We have established that we're all salespeople in one way or another. So whether we're attempting to move up from forklift driver to warehouse manager, waitress to hostess, salesman to sales manager or from mail order dealer to president of the largest sales organization in the world, it's vitally important that we continue learning.
Getting up out of bed in the morning; doing what has to be done in order to sell more units of your product; keeping records, updating your materials; planning the direction of further sales efforts; and all the while increasing your own knowledge - all this very definitely requires a great deal of personal motivation, discipline, and energy. But then the rewards can be beyond your wildest dreams, for make no mistake about it, the selling profession is the highest paid occupation in the world!
Selling is challenging. It demands the utmost of your creativity and innovative thinking. The more success you want, and the more dedicated you are to achieving your goals, the more you'll sell. Hundreds of people the world over become millionaires each month through selling. Many of them were flat broke and unable to find a "regular" job when they began their selling careers. Yet they've done it, and you can do it too!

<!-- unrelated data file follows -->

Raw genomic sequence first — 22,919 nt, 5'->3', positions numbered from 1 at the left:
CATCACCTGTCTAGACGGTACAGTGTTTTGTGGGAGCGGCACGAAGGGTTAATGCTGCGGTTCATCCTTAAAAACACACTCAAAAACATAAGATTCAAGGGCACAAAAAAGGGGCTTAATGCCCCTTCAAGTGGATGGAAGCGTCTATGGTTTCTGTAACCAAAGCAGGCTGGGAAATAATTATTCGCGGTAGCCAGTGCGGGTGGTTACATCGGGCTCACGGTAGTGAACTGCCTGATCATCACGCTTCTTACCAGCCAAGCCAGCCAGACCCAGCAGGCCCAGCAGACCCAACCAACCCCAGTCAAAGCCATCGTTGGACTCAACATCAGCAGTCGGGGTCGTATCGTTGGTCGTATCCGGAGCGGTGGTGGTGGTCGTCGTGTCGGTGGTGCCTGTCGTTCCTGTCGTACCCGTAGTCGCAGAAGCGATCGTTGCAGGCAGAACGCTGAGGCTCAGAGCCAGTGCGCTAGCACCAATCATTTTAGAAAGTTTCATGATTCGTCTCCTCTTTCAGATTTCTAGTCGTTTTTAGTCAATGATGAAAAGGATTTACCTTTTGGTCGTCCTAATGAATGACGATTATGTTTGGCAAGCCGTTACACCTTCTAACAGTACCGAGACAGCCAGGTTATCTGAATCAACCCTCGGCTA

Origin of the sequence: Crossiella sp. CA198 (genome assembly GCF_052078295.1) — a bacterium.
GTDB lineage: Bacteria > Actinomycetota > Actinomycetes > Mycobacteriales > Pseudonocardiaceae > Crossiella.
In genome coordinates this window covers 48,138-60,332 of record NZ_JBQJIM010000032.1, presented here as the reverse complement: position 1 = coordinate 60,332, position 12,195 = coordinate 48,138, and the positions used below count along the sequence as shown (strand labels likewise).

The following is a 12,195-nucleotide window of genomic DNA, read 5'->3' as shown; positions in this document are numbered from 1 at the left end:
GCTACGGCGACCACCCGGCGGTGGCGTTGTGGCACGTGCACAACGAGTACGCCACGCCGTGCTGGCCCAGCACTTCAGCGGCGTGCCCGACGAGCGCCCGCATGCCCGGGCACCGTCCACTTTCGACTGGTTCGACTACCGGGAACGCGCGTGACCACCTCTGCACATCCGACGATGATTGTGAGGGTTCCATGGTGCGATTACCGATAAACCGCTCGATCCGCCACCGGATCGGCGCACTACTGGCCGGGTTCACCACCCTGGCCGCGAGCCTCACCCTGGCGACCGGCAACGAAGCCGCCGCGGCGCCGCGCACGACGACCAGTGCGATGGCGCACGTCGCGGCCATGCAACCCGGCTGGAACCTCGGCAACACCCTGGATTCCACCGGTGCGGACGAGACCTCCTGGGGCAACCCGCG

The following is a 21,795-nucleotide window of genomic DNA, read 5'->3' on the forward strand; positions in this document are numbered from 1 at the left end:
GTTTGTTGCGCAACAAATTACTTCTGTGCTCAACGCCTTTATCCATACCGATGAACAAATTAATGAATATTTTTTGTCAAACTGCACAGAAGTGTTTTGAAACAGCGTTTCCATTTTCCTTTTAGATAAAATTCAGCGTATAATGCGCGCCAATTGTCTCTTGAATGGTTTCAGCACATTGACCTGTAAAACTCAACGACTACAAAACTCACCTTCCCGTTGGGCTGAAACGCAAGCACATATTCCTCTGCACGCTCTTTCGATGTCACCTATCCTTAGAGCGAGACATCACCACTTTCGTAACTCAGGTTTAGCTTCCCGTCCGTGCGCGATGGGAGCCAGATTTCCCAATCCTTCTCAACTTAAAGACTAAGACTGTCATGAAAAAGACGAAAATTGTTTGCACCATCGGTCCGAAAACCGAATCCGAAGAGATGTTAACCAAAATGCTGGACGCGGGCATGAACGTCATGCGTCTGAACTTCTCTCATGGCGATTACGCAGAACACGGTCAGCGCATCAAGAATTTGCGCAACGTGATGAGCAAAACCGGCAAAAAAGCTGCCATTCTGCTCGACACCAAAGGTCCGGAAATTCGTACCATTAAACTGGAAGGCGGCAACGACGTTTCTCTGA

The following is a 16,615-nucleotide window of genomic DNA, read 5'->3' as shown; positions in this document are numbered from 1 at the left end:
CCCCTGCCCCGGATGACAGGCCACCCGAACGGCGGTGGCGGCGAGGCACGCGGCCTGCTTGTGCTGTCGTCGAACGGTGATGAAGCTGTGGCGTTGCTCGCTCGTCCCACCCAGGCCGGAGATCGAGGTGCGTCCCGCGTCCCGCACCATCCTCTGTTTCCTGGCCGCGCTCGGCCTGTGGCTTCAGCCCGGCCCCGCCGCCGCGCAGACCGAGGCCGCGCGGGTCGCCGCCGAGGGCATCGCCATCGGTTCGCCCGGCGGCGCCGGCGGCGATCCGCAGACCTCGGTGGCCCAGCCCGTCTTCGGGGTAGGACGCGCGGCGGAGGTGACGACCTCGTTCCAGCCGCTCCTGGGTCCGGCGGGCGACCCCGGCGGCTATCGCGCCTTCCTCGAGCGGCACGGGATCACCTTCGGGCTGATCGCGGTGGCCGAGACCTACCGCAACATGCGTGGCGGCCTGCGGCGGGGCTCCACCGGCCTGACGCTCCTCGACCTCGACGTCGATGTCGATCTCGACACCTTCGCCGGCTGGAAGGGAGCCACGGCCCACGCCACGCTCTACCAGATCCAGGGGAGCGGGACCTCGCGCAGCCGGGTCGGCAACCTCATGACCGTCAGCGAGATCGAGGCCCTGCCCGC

Remember, it's the surest way to all the wealth you could ever want. You get paid according to your own efforts, skill, and knowledge of people. If you're ready to become rich, then think seriously about selling a product or service (preferably something exclusively yours) - something that you "pull out of your brain;" something that you write, manufacture or produce for the benefit of other people. But failing this, the want ads are full of opportunities for ambitious sales people. You can start there, study, learn from experience, and watch for the chance that will allow you to move ahead by leaps and bounds.
Here are some guidelines that will definitely improve your gross sales, and quite naturally, your gross income. I like to call them the Strategic Salesmanship Commandments. Look them over; give some thought to each of them; and adapt those that you can to your own selling efforts.
If the product you're selling is something your prospect can hold in his hands, get it into his hands as quickly as possible. In other words, get the prospect "into the act." Let him feel it, weigh it, admire it.